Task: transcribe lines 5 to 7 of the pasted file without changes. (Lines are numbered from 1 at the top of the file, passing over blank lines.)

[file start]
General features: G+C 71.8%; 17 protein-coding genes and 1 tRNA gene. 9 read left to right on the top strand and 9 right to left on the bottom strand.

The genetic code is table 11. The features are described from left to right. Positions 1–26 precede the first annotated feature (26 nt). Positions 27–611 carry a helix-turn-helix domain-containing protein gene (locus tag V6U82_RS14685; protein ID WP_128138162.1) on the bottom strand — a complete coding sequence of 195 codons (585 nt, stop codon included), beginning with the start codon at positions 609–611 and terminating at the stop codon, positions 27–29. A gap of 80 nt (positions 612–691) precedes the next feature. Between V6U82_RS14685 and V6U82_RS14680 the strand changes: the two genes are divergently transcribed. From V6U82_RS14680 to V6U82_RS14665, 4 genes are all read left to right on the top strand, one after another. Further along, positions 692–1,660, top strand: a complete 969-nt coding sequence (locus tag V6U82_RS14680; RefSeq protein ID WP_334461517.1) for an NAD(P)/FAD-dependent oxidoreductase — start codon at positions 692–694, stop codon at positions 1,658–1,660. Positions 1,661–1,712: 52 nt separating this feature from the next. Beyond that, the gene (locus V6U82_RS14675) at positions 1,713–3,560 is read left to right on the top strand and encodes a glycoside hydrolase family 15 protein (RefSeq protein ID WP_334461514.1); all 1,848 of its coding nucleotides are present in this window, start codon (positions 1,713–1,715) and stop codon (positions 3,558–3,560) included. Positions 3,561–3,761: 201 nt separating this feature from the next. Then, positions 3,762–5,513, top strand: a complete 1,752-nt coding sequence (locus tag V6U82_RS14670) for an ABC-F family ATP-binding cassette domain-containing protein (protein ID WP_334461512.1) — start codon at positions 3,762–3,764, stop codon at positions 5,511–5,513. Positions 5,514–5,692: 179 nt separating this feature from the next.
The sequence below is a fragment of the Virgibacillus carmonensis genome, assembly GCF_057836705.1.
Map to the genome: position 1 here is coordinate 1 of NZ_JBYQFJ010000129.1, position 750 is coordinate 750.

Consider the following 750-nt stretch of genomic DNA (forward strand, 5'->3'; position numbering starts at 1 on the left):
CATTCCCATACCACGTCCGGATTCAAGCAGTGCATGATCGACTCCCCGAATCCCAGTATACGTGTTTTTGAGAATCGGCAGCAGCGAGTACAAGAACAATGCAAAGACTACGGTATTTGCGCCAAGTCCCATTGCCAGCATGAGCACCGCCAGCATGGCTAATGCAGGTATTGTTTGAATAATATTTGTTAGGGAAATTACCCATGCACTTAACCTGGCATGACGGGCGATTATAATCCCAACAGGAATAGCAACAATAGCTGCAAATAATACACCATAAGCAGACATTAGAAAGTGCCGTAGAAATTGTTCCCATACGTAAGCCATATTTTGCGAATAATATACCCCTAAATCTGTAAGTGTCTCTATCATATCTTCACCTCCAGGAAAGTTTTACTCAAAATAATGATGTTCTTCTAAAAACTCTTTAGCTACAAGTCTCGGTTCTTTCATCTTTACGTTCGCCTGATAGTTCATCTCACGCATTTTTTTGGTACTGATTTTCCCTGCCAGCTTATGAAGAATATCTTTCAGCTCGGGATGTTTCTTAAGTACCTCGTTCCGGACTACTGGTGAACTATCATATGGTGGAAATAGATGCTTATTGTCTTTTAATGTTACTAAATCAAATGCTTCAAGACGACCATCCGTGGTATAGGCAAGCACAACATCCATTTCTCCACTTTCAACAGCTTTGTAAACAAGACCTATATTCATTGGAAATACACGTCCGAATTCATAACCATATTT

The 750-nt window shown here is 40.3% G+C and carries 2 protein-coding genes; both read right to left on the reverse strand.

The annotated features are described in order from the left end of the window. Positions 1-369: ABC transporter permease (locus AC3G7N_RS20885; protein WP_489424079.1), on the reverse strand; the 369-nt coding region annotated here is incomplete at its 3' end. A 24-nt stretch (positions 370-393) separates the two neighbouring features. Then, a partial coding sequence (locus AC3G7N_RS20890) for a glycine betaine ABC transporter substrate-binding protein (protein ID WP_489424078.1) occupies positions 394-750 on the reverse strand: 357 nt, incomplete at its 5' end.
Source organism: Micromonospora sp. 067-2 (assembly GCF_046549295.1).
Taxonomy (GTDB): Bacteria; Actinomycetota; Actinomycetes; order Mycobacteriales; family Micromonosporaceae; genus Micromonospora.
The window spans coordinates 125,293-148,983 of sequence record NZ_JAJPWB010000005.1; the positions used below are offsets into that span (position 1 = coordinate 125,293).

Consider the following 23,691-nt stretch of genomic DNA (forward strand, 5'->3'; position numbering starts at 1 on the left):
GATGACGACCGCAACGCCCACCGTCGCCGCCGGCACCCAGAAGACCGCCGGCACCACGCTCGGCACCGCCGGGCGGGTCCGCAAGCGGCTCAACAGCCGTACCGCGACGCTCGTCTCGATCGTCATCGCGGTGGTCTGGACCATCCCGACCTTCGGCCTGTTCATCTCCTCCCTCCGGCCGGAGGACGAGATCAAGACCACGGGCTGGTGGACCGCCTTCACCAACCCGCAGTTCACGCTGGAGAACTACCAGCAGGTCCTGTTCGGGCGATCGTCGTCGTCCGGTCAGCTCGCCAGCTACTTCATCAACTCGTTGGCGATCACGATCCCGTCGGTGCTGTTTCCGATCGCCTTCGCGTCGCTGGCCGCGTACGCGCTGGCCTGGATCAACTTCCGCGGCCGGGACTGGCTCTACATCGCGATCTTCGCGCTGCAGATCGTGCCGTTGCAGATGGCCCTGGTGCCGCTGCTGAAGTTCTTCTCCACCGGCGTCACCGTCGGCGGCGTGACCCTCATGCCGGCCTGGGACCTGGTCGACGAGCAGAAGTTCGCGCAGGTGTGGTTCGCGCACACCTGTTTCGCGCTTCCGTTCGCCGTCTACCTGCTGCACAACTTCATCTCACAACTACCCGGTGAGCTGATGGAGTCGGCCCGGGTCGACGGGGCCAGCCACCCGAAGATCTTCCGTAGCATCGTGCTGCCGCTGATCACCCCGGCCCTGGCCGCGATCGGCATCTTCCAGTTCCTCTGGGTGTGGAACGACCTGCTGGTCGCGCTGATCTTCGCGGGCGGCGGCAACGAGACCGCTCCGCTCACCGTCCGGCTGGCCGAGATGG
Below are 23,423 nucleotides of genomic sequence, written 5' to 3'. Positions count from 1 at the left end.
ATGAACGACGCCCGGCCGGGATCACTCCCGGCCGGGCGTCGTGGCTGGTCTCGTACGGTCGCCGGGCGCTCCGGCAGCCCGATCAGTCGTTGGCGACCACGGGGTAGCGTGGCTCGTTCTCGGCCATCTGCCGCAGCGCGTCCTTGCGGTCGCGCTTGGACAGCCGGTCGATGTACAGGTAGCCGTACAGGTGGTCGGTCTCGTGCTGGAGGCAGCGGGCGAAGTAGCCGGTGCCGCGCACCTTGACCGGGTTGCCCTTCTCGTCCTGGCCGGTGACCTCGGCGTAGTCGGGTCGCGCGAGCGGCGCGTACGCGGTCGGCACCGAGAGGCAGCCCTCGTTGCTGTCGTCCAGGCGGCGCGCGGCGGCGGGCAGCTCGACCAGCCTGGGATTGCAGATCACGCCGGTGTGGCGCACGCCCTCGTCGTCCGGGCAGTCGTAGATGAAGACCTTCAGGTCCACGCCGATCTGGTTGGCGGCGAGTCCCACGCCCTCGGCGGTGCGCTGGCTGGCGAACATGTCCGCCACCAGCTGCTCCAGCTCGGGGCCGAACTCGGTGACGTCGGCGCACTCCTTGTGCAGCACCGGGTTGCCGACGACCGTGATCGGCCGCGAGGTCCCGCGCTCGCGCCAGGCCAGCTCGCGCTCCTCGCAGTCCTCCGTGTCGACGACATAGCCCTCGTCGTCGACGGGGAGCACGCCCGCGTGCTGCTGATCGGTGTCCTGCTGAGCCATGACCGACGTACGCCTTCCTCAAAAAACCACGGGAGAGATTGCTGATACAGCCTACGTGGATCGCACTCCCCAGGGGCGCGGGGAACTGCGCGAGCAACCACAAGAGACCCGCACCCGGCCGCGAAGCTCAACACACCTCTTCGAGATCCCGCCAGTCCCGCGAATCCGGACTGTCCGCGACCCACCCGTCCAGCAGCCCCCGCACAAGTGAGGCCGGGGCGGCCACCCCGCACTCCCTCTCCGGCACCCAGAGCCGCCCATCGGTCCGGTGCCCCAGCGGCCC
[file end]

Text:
Consider the following 750-nt stretch of genomic DNA (forward strand, 5'->3'; position numbering starts at 1 on the left):
CATTCCCATACCACGTCCGGATTCAAGCAGTGCATGATCGACTCCCCGAATCCCAGTATACGTGTTTTTGAGAATCGGCAGCAGCGAGTACAAGAACAATGCAAAGACTACGGTATTTGCGCCAAGTCCCATTGCCAGCATGAGCACCGCCAGCATGGCTAATGCAGGTATTGTTTGAATAATATTTGTTAGGGAAATTACCCATGCACTTAACCTGGCATGACGGGCGATTATAATCCCAACAGGAATAGCAACAATAGCTGCAAATAATACACCATAAGCAGACATTAGAAAGTGCCGTAGAAATTGTTCCCATACGTAAGCCATATTTTGCGAATAATATACCCCTAAATCTGTAAGTGTCTCTATCATATCTTCACCTCCAGGAAAGTTTTACTCAAAATAATGATGTTCTTCTAAAAACTCTTTAGCTACAAGTCTCGGTTCTTTCATCTTTACGTTCGCCTGATAGTTCATCTCACGCATTTTTTTGGTACTGATTTTCCCTGCCAGCTTATGAAGAATATCTTTCAGCTCGGGATGTTTCTTAAGTACCTCGTTCCGGACTACTGGTGAACTATCATATGGTGGAAATAGATGCTTATTGTCTTTTAATGTTACTAAATCAAATGCTTCAAGACGACCATCCGTGGTATAGGCAAGCACAACATCCATTTCTCCACTTTCAACAGCTTTGTAAACAAGACCTATATTCATTGGAAATACACGTCCGAATTCATAACCATATTT

The 750-nt window shown here is 40.3% G+C and carries 2 protein-coding genes; both read right to left on the reverse strand.